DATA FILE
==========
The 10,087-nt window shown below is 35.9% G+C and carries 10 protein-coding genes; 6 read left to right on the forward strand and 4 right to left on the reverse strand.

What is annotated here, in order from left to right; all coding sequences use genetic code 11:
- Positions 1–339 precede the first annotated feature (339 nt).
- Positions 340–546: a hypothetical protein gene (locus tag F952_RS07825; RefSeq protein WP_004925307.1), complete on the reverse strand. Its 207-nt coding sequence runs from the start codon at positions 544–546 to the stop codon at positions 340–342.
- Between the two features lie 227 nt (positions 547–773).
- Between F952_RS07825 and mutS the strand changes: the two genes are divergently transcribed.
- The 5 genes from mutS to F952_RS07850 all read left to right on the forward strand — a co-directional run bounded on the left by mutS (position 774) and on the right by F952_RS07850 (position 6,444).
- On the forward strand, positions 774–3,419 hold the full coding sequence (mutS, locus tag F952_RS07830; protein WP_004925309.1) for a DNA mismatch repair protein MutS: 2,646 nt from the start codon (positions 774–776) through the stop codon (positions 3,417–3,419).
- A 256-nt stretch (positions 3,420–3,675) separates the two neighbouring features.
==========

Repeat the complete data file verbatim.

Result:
The 10,087-nt window shown below is 35.9% G+C and carries 10 protein-coding genes; 6 read left to right on the forward strand and 4 right to left on the reverse strand.

What is annotated here, in order from left to right; all coding sequences use genetic code 11:
- Positions 1–339 precede the first annotated feature (339 nt).
- Positions 340–546: a hypothetical protein gene (locus tag F952_RS07825; RefSeq protein WP_004925307.1), complete on the reverse strand. Its 207-nt coding sequence runs from the start codon at positions 544–546 to the stop codon at positions 340–342.
- Between the two features lie 227 nt (positions 547–773).
- Between F952_RS07825 and mutS the strand changes: the two genes are divergently transcribed.
- The 5 genes from mutS to F952_RS07850 all read left to right on the forward strand — a co-directional run bounded on the left by mutS (position 774) and on the right by F952_RS07850 (position 6,444).
- On the forward strand, positions 774–3,419 hold the full coding sequence (mutS, locus tag F952_RS07830; protein WP_004925309.1) for a DNA mismatch repair protein MutS: 2,646 nt from the start codon (positions 774–776) through the stop codon (positions 3,417–3,419).
- A 256-nt stretch (positions 3,420–3,675) separates the two neighbouring features.